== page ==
“And now let’s thank Danielle Aunty for joining us today! Give her a shooting star everybody!” shouted Adam Aronovitz. Twenty smiling girls raised their arms in my direction, wiggling their fingers as they cheered. I was spending the afternoon at the Odanadi women’s residential facility in Mysore, South India, a non-profit that rescues women and children from human trafficking, with Adam, his partner, Alissa Bilfield, and volunteer Nisha Parikh.
Adam and Alissa are co-founders of The Cookbook Project, an international non-profit focused on educating youth about nutrition and cooking using interactive and experience-based methods. “Our mission is to use food culture as a platform for talking about bigger issues such as nutrition, health and food choices with young people,” Alissa said.
With Odanadi (which means “Hand in Hand”), the Project is running a two-year vocational training program to prepare about 18 residents for the business of running their own bakery, Sattvic Sweets. Derived from the Sanskrit word Sattva, the word sattvic, when applied to food, connotes qualities of purity, nutrition and cleanliness.
This business idea was born out of a month-long Cookbook Project workshop on food and nutrition in 2010. The participants wanted to apply what they had learned by running their own food enterprise and turned to Adam and Alissa for help. In response, the couple developed this training program to prepare the residents to run a café of their own.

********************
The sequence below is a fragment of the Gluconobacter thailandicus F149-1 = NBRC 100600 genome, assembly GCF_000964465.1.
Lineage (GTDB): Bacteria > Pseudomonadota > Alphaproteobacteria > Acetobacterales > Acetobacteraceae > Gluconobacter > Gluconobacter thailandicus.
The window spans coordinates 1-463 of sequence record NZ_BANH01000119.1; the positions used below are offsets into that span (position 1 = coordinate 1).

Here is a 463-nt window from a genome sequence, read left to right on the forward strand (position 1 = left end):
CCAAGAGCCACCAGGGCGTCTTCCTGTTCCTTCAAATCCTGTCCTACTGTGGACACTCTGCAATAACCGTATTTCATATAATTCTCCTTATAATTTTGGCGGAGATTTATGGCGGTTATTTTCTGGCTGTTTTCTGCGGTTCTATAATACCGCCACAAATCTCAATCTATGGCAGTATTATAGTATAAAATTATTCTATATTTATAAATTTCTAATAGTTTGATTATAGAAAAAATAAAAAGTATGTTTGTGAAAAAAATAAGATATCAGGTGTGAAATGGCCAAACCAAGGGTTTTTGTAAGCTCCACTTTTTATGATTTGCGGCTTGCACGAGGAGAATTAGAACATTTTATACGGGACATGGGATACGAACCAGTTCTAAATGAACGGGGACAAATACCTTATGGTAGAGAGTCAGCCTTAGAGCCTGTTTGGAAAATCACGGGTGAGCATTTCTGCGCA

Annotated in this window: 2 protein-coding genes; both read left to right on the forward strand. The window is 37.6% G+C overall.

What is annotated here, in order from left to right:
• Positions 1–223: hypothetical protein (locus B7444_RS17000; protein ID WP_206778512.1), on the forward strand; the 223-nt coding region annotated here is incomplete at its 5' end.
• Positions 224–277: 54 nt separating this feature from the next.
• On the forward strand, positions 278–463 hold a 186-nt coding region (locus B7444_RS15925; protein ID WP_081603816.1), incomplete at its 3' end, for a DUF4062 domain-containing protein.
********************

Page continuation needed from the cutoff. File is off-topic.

Said Alissa,“We hope that this project will provide the residents with an outlet for income-generation, allowing them to save money and gain financial independence. At a broader level, we’re looking to support the burgeoning organic agricultural movement in South India by using as many organic ingredients in our products as possible.”
“We’re trying to do something different with this project by offering healthy Indian sweets and raw vegan cakes, with the hope that this will raise awareness about healthy eating and support a decline in chronic lifestyle-related diseases in the local community, like diabetes and heart disease,” she explained.“It’s not an easy task, as traditional Indian desserts usually feature large amounts of sugar and ghee (clarified butter), which play a big role in creating the flavors that Indians have come to love.”
The afternoon I was there, the girls tested a recipe for coconut burfi, a fudge-like sweet with grated coconut, sugar, cardamom and nuts, but with a healthy twist, using jaggery instead of white sugar. Two variations were made, one in a pan lined with ghee, and another lined with coconut oil, so that the girls could taste and discuss the differences in flavors. Adam, Alissa and Nisha led a discussion on organic products, their importance and a blind-tasting exercise featuring alternatives to traditional ingredients like date syrup (instead of white sugar) and sesame and coconut oil (in place of ghee).
From recipe development to Ayurvedic nutrition (the Hindu system of traditional medicine) to sessions about business planning, the vocational curriculum spans 16 sessions, featuring a mix of external speakers and recipe testing. The team and their volunteers are currently building out the commercial kitchen at Odanadi, where the bakery will begin life supplying sweets to local restaurants and cafés. The current goal is to get the business off the ground and transition to a retail space in two to three years.
The couple are in India for another month or so before they take The Cookbook Project on the road again, to Chiang Mai in Thailand, and thereafter to Bali, and perhaps the Philippines, sowing seeds of change among underserved communities around the world. Their lifestyle turns my inner explorer and social activist green with envy, but it has also opened my eyes to the fact that opportunities for change lie everywhere if you just pay attention.
All photos by Danielle Tsi